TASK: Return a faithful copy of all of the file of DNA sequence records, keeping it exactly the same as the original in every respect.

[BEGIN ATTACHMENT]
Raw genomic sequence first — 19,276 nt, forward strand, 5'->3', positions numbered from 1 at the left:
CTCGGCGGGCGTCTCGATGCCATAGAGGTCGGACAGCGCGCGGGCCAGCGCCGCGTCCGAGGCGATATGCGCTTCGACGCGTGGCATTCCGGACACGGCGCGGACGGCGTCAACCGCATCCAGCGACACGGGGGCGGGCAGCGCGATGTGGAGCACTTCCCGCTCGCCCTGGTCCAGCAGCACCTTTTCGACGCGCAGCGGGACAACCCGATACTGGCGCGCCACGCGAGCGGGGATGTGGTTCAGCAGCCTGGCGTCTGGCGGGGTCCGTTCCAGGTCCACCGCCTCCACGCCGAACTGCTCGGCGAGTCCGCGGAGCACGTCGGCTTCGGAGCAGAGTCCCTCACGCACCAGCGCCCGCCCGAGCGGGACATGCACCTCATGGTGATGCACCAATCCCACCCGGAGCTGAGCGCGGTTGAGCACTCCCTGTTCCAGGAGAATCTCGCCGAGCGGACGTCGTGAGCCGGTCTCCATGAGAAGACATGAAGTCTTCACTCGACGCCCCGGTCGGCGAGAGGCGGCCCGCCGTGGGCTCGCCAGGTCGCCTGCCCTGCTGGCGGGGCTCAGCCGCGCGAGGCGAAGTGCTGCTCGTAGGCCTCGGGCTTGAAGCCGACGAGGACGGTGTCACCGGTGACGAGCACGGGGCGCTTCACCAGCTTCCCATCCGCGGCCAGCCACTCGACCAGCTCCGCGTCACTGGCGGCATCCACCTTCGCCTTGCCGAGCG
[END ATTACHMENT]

Raw genomic sequence first — 19,276 nt, forward strand, 5'->3', positions numbered from 1 at the left:
CTCGGCGGGCGTCTCGATGCCATAGAGGTCGGACAGCGCGCGGGCCAGCGCCGCGTCCGAGGCGATATGCGCTTCGACGCGTGGCATTCCGGACACGGCGCGGACGGCGTCAACCGCATCCAGCGACACGGGGGCGGGCAGCGCGATGTGGAGCACTTCCCGCTCGCCCTGGTCCAGCAGCACCTTTTCGACGCGCAGCGGGACAACCCGATACTGGCGCGCCACGCGAGCGGGGATGTGGTTCAGCAGCCTGGCGTCTGGCGGGGTCCGTTCCAGGTCCACCGCCTCCACGCCGAACTGCTCGGCGAGTCCGCGGAGCACGTCGGCTTCGGAGCAGAGTCCCTCACGCACCAGCGCCCGCCCGAGCGGGACATGCACCTCATGGTGATGCACCAATCCCACCCGGAGCTGAGCGCGGTTGAGCACTCCCTGTTCCAGGAGAATCTCGCCGAGCGGACGTCGTGAGCCGGTCTCCATGAGAAGACATGAAGTCTTCACTCGACGCCCCGGTCGGCGAGAGGCGGCCCGCCGTGGGCTCGCCAGGTCGCCTGCCCTGCTGGCGGGGCTCAGCCGCGCGAGGCGAAGTGCTGCTCGTAGGCCTCGGGCTTGAAGCCGACGAGGACGGTGTCACCGGTGACGAGCACGGGGCGCTTCACCAGCTTCCCATCCGCGGCCAGCCACTCGACCAGCTCCGCGTCACTGGCGGCATCCACCTTCGCCTTGCCGAGCG